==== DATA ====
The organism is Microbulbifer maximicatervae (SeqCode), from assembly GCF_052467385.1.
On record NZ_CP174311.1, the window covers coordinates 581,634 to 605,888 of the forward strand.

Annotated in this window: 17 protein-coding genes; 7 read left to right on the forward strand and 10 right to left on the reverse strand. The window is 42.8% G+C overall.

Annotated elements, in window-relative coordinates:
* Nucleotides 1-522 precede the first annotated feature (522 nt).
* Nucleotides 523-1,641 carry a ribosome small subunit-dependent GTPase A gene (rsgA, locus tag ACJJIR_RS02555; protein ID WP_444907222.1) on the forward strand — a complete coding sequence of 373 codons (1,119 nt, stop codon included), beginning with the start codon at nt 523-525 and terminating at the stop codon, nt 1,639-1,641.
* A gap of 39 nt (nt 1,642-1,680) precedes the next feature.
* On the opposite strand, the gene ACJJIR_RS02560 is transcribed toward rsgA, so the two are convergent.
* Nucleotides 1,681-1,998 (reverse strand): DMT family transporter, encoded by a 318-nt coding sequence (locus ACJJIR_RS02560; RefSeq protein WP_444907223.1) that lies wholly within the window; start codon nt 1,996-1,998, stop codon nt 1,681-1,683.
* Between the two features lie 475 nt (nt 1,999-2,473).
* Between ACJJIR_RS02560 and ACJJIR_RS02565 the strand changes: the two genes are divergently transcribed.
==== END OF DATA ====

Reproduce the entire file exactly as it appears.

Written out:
The organism is Microbulbifer maximicatervae (SeqCode), from assembly GCF_052467385.1.
On record NZ_CP174311.1, the window covers coordinates 581,634 to 605,888 of the forward strand.

Annotated in this window: 17 protein-coding genes; 7 read left to right on the forward strand and 10 right to left on the reverse strand. The window is 42.8% G+C overall.

Annotated elements, in window-relative coordinates:
* Nucleotides 1-522 precede the first annotated feature (522 nt).
* Nucleotides 523-1,641 carry a ribosome small subunit-dependent GTPase A gene (rsgA, locus tag ACJJIR_RS02555; protein ID WP_444907222.1) on the forward strand — a complete coding sequence of 373 codons (1,119 nt, stop codon included), beginning with the start codon at nt 523-525 and terminating at the stop codon, nt 1,639-1,641.
* A gap of 39 nt (nt 1,642-1,680) precedes the next feature.
* On the opposite strand, the gene ACJJIR_RS02560 is transcribed toward rsgA, so the two are convergent.
* Nucleotides 1,681-1,998 (reverse strand): DMT family transporter, encoded by a 318-nt coding sequence (locus ACJJIR_RS02560; RefSeq protein WP_444907223.1) that lies wholly within the window; start codon nt 1,996-1,998, stop codon nt 1,681-1,683.
* Between the two features lie 475 nt (nt 1,999-2,473).
* Between ACJJIR_RS02560 and ACJJIR_RS02565 the strand changes: the two genes are divergently transcribed.